A pigeon on death row has been spectacularly saved after the Federal Agriculture Department deemed him no biosecurity risk.
Joe the pigeon hit the headlines after he landed in an Officer backyard on Boxing Day.
The man who found the emaciated bird, Kevin Celli-Bird, became fascinated by a blue tag on the pigeon’s foot, which later revealed that he could have flown 15,000 kilometres from the United States of America.
Mr Celli-Bird discovered that Joe may have belonged to a man from Montgomery, Alabama, and had gone missing after flying from a pigeon race in Oregon on 29 October.
The remarkable story captured the attention of international audiences, but it also prompted the Federal Department of Agriculture, Water and the Environment to take action.
A day after the story broke, the Department called Mr Celli-Bird and said the bird would need to be destroyed because of a “direct bio-security risk to Australian bird life and our poultry industry”.
“Birds arriving from outside Australia can carry a range of diseases of concern for domestic birds – including our $3.7 billion poultry industry and native birdlife,” a Department spokesperson said on Thursday night (14 January).
By Friday, the story had turned political, with State Health Minister Martin Foley urging the Federal Government to “show a little bit of compassion” for the bird.
A reporter quickly interjected: “Like the compassion you’re showing to Victorian residents in Brisbane and Sydney?”
“I’m pretty sure we’re not planning to euthanise the people from Victoria in New South Wales, so I would take great exception to that,” Mr Foley fired back.
The response from Acting Prime Minister Michael McCormack was less accommodating.
“If Joe has come in a way that has not met our strict biosecurity measures then bad luck Joe. Either fly home or face the consequences,” he said.
Liberal La Trobe MP Jason Wood pleaded with his own party to find a resolution which would keep the bird alive.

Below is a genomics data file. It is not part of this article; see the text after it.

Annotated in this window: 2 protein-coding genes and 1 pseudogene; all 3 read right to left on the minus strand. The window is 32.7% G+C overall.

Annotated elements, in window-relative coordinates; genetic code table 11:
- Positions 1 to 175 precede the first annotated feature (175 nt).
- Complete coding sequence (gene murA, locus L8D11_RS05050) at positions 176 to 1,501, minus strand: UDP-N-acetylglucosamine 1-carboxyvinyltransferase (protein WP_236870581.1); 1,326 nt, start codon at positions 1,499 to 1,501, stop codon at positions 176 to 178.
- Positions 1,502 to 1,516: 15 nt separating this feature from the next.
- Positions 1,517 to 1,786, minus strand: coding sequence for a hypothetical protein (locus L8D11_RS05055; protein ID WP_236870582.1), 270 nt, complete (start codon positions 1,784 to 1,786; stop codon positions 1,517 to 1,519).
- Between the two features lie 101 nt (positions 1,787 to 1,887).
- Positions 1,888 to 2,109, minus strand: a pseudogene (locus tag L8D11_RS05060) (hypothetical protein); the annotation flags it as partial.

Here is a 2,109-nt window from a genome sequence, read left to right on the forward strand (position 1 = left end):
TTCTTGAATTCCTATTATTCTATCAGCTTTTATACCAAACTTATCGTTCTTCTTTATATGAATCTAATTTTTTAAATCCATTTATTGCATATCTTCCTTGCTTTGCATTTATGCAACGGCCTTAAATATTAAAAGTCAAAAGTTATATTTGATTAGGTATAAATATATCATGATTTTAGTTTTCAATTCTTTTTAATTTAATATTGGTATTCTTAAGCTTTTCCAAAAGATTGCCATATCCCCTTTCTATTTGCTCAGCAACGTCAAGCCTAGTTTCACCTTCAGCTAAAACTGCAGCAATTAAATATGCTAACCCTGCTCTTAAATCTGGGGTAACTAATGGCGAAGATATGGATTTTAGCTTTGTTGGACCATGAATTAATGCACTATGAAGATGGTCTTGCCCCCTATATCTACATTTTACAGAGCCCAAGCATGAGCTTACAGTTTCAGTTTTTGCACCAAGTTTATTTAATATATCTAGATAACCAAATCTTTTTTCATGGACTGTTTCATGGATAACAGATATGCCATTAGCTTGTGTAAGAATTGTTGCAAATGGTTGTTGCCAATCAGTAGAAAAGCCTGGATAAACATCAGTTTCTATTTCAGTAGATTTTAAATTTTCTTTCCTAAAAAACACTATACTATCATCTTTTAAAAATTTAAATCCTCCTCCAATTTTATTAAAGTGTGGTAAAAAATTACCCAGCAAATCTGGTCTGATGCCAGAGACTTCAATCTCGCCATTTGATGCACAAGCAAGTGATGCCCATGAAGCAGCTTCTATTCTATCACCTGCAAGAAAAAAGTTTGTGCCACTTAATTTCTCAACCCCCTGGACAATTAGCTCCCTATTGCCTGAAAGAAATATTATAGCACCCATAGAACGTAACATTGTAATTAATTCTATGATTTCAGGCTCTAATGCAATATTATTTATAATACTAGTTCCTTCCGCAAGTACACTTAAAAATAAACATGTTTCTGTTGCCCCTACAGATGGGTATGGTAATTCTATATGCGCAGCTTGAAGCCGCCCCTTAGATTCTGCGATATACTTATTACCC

“If it is confirmed that this bird has actually come from America, I find it pretty rough for him to travel 15,000 kilometres only to be euthanised. It’s a death sentence for all his hard work,” Mr Wood said.
“In saying that, I totally support that biosecurity must come first, but as an animal lover, I’m seeing with the Minister’s office if we can get it quarantined and find a resolution.”
Animal Justice Party MP Andy Meddick also hatched a plan to save Joe, named after incoming American president Joe Biden, by launching a petition to have his death sentence scrapped.
The story travelled to the UK, with BBC TV presenter Simon McCoy tweeting: “There is a campaign to save Joe the pigeon from the gallows. He has relatives in Trafalgar Square. And we want them re-united.”
By mid-afternoon, the legitimacy of the blue band around Joe’s leg was questioned by the Pigeon Rescue Melbourne, who said the bird was Australian.
“He’s definitely from Melbourne. It’s just a self-identification tag on his leg, but it might be a fake tag, which some people buy from eBay,” organisation spokeswoman Lars explained to the Gazette.
“The biggest thing is that Joe is not the risk they think he is. He is a normal pigeon. We have a lot of evidence to show that he’s not a threat.”
That theory was later backed by the American Racing Pigeon Union, who labelled the band a “counterfeit”.
“The true band is in the U.S. worn by a Blue Bar, not the pigeon featured in news photos about Joe. The pigeon found in Australia sports a counterfeit band and need not be destroyed per biosecurity measures, because his actual home is in Australia,” the organisation said.
On Friday night, the Australian Department concluded that Joe “does not present a biosecurity risk” given the high likelihood he was in fact an Aussie.
“The department is satisfied that the bird’s leg band is a fraudulent copy of a legitimate leg band,” a statement read.
“No further action will be taken by the department in relation to this matter.”